What is your favourite book that is set in a different time period (can be historical or futuristic)?

I’m looking at my bookshelf now and there are so many to choose from! I think my favourite historical fiction books at the moment are Hilary Mantel’s Wolf Hall and Bring Up The Bodies. They are such a unique look into the life of Thomas Cromwell, and the Tudor period is always fascinating to read about. But I will always have a soft spot for Private Peaceful by Michael Morpurgo, which was one of my all-time favourite books growing up.

Spoiler Time: Do you ever skip ahead to the end of a book just to see what happens?

Yes, mainly if I’m finding the book a struggle and I want to know whether the ending is worth me persevering. I’m not very consistent: some books I am really strict on with spoilers, but with others I don’t have any self-restraint. With most media that I consume, I’m not usually particularly bothered by spoilers; I can still enjoy a good story, even if I know where it is heading.

If you had a Time Turner, where would you go and what would you do?

In all honesty, I think I would want to go back and meet all my grandparents as young people. I have always loved hearing stories about their lives, but I feel like there are still so many stories I’ve missed. I would love to find out what they were like when they were my age: who their friends were; what they did in their free time; what made them laugh; what scared them about the future. I want to know how much of them as young people in their 20s is reflected in the lives of me and my sisters. I want to know what their favourite books were; what music they listened to; what their voices sounded like. There are gaps in my knowledge about their lives, and I want to fill them in.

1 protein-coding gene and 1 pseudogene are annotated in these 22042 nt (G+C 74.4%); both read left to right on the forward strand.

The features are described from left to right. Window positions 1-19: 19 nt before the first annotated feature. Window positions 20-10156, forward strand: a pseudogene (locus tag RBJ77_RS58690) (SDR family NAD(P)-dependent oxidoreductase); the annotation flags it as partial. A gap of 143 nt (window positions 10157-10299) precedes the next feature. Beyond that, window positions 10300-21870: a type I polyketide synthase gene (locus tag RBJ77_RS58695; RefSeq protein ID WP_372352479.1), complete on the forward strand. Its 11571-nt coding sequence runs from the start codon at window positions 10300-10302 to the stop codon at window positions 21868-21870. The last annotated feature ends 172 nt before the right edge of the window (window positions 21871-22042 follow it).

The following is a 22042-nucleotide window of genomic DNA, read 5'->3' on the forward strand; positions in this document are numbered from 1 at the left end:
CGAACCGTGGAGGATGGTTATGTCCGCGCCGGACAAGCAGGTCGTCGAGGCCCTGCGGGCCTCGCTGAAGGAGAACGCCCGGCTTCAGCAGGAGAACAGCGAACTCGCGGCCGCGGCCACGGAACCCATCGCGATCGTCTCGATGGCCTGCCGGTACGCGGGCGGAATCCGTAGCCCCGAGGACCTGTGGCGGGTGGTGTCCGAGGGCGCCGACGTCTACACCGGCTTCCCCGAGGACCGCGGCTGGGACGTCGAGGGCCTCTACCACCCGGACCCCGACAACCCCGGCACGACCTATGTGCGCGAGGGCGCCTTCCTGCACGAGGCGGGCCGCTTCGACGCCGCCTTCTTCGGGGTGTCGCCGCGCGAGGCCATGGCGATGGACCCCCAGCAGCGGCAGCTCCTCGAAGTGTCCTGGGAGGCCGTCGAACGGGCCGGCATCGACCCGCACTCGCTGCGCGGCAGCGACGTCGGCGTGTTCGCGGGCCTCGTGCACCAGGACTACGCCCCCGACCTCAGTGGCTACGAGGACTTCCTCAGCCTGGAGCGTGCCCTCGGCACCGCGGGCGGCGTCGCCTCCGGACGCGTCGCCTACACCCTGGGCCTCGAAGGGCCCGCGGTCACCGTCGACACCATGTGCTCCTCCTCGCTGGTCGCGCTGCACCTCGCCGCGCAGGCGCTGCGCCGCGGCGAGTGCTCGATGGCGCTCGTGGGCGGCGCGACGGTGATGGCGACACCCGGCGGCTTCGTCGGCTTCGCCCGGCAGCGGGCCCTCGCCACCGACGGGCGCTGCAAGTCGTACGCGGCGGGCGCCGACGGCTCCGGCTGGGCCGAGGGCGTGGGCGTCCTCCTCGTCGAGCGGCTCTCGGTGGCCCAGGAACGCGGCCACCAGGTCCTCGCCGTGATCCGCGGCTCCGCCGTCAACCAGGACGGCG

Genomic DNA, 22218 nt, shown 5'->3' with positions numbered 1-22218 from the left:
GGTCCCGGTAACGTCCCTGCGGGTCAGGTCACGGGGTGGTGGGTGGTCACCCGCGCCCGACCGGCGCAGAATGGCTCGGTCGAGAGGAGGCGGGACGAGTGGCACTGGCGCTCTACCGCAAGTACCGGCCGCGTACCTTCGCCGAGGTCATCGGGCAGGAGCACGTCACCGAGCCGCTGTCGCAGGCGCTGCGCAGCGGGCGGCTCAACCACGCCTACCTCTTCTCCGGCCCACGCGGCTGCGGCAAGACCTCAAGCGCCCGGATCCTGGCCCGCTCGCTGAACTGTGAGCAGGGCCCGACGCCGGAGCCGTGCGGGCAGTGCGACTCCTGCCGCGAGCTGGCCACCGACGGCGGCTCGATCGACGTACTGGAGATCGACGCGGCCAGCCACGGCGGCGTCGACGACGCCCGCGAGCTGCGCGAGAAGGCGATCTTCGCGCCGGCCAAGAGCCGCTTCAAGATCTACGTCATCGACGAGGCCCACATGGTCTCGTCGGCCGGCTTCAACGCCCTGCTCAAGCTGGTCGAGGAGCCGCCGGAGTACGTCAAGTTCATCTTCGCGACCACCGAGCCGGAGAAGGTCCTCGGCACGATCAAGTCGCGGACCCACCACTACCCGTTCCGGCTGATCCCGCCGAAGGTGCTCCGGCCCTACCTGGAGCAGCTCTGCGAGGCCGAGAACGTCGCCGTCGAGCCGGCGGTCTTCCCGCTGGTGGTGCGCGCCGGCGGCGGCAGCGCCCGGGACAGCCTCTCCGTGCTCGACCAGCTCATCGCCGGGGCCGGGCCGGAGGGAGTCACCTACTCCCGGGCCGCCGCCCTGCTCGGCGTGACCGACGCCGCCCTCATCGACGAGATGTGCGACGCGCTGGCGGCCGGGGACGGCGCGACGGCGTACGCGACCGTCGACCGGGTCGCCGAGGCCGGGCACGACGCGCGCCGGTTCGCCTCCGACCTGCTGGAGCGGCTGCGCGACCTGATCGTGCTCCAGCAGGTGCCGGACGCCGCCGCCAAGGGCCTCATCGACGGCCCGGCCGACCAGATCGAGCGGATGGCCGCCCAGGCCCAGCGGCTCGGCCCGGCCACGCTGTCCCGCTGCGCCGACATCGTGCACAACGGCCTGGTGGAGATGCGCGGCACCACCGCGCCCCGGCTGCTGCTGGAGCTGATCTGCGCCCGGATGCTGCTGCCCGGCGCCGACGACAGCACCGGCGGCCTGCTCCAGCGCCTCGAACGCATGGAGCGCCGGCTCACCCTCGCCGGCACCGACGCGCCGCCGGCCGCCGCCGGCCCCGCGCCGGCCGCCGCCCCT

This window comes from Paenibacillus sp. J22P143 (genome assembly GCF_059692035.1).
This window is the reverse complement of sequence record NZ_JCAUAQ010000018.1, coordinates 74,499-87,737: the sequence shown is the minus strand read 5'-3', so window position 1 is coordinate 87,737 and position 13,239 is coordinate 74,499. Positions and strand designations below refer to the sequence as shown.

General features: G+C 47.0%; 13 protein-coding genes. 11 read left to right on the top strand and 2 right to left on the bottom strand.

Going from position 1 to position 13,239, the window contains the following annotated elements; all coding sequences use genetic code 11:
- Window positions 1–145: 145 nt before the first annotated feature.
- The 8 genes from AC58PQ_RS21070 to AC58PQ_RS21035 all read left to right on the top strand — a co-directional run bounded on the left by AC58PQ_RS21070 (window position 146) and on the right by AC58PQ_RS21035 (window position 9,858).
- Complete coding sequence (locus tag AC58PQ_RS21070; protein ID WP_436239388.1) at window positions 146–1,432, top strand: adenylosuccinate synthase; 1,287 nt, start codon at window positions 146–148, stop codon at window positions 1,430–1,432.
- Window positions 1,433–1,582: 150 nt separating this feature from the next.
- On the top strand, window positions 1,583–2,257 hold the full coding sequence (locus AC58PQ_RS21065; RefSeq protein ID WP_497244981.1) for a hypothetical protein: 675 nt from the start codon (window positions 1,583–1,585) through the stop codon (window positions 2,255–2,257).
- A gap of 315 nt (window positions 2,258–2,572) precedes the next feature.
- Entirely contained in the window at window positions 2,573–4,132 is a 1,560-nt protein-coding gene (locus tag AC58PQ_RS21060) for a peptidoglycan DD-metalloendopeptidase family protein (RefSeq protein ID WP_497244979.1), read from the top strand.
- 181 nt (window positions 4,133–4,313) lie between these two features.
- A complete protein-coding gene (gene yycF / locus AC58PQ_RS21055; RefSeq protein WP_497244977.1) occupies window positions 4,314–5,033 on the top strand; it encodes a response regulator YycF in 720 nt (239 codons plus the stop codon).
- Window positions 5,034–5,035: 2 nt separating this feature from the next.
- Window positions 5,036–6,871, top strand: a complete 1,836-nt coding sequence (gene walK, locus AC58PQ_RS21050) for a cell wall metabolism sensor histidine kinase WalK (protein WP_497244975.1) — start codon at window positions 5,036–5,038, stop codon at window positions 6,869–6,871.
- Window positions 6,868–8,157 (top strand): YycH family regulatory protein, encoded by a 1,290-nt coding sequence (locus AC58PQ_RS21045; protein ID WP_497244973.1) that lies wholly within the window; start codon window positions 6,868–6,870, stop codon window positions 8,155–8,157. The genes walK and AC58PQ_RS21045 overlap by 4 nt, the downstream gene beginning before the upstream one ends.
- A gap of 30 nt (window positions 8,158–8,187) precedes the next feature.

Favourite book (if you have one) that includes time travel or takes place in multiple time periods?

I’ll go with a classic here: The Time Machine by H. G. Wells. I love Wells’ writing, and I really enjoyed reading this earlier in the year. I wouldn’t say it is my favourite book by Wells (that would be The War of the Worlds) but it is such an intriguing and clever book that I think it has to be the one to take the spot of my favourite time travel book.

However, I think Harry Potter and the Prisoner of Azkaban would probably be a close second. This is my favourite of all the Harry Potter books, and part of that is due to the way in which the Time Turner is handled. The reveal of how Hermione has been getting to her lessons is so clever, and I remember being enthralled by the danger of the rescue when I read it for the first time.

What book/series do you wish you could go back and read again for the first time?

Every time I recommend or lend Markus Zusak’s The Book Thief to someone, I tell them how jealous I am that they are reading it for the first time. Everything about that novel is so beautiful, sweet, and heart-breaking; I won’t ever forget the experience of entering that world for the first time.